Kelloggs splits into 3- and that's how the flake crumbles.

Kelloggs splits into 3- and that's how the flake crumbles.

The spinoffs are all tax-free transactions.

Kellogg stock was rising on Tuesday after the cereal and snack giant announced plans to split into three independent companies. Its chief financial officer tells Barron’s that the company is “super excited” to be announcing this next logical step in the “transformation of our portfolio that’s been ongoing for a decade.”

Kellogg (ticker: K) will spin off its U.S., Canadian, and Caribbean cereal and plant-based businesses. The names of the companies will be determined later.

The first, “Global Snacking Co.,” will encompass Kellogg’s global snacking, international cereal and noodles, and North American frozen breakfast operations. Kellogg estimates this company will have about $11.4 billion in net sales from brands including Pringles, Cheez-it, and Nutri-Grain, among others. Chief Executive Officer Steve Cahillane will remain CEO of the company.

“North America Cereal Co.,” with about $2.4 billion in net sales, will focus on the U.S., Canada, and the Caribbean. In the short term, the company will work on restoring inventory and profit margins after a series of supply disruptions in 2021, Kellogg said. The company will announce proposed management at a later date.

“Plant Co.” will be a pure-play plant-based foods company with business primarily in North America, with an eye to international expansion. It will have about $340 million in net sales, driven by the MorningStar Farms brand.

“These businesses all have significant standalone potential, and an enhanced focus will enable them to better direct their resources toward their distinct strategic priorities,” Cahillane said. “In turn, each business is expected to create more value for all stakeholders, and each is well-positioned to build a new era of innovation and growth.”

The spinoffs are all tax-free transactions. Kellogg shareholders would receive shares in the two spinoff entities relative to their holdings at the date of each spinoff. The company expects North America Cereal Co. to be spun off before Plant Co., with both transactions targeted to be completed by the end of 2023.

Over the last year, spinoffs have been a popular way for companies to unlock value for investors because they theoretically allow the pieces of a corporation to trade at higher valuations than they would if trapped inside the company. But spinoffs are rarely straightforward: It can take years to execute such deals, and even longer for the spun off company to start making significant returns.

CFO Amit Banati spoke with Barron’s on Wednesday about the move, saying he is certain that now is the time for the spinoffs, which he said will create value for all stakeholders.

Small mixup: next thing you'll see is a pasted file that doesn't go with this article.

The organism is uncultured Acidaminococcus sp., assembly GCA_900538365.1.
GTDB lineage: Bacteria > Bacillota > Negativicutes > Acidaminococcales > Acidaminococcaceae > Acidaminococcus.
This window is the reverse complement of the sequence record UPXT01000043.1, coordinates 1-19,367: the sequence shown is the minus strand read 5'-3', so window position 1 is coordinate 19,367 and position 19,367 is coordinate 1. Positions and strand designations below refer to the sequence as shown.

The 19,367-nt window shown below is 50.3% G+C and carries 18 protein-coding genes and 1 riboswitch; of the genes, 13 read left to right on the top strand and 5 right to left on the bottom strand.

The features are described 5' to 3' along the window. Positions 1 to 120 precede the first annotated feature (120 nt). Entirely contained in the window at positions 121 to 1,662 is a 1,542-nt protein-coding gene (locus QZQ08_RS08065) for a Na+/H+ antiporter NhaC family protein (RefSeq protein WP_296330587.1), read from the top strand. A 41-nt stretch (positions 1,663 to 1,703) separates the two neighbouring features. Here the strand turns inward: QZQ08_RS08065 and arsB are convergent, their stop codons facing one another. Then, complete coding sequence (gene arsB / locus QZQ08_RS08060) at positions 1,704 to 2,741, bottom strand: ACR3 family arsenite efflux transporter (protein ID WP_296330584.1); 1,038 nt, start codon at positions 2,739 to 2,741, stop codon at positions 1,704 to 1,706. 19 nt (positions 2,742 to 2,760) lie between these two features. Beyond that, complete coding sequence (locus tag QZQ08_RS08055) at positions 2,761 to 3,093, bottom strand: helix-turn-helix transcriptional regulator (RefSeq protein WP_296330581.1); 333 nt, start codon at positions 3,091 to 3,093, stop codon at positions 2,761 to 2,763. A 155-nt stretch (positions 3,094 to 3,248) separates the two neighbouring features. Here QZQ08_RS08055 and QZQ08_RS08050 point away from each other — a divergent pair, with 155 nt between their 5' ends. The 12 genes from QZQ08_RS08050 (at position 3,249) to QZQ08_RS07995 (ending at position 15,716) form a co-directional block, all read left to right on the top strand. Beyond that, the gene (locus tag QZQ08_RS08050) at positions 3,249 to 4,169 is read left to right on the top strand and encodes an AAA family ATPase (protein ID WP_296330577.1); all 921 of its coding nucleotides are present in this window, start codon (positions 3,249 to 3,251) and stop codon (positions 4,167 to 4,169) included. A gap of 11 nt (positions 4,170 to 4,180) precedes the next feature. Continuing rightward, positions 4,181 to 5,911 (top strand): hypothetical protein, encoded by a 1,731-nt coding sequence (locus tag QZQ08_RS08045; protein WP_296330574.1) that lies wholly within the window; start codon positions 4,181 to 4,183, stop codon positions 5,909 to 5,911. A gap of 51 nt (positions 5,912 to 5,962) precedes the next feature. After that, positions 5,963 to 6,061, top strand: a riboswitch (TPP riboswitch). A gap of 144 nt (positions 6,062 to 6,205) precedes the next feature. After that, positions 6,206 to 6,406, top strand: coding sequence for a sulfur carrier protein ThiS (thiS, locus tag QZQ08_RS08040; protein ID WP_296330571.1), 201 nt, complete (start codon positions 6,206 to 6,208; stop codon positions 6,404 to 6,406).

The separation will allow each of the new businesses to “reach their potential and focus on their strategic priorities with financial targets that best fit their opportunities,” he said.

Banati says the snacking business is filled with well known brands with strong momentum that are well positioned to keep growing. The cereal business is more mature, but still has “compelling opportunities for investment, as well as driving profit going forward.” That includes recovering from a factory fire and strikes that hurt margins for cereal in 2021, as Kellogg looks to invest in supply chains and improved capabilities.

Meanwhile the plant-based protein company, led by industry pioneer Morningstar Farms, is in “an incredibly exciting space with structured tailwinds, and will have the freedom to go after that growth, in the U.S. and internationally,” he said.

Investors may be concerned about the loss of synergies as a result of breaking up the company, given that the market has been so laser focused on supply chain and transit costs. But Banati says that the company has proven adept at navigating these situations—see its divestiture of cookie brands like Keebler in 2019—and that all three businesses already have their own impressive scale.

He also highlighted the fact that Kellogg has already been dealing with supply-chain “twists and turns” for over two years now, a factor that he said makes him highly confident about the breakup process. The companies could also make use of transitional service agreements in areas like IT and distribution, where Kellogg only slowly unwinds their shared use of resources.

For Stifel analyst Christopher Growe, the news is a positive for the stock.

“We see strong underlying conditions in Kellogg’s business outside of U.S. cereal, and particularly for snacks, with strong retail sales trends for many of its top brands, pricing continuing to move up to offset input cost inflation, and robust emerging market growth,” he wrote in a research note on Tuesday.

Shares of Kellogg were up 2.6% to $69.38. The stock has outperformed the market this year, gaining 9%.

Kelloggs splits into 3- and that's how the flake crumbles.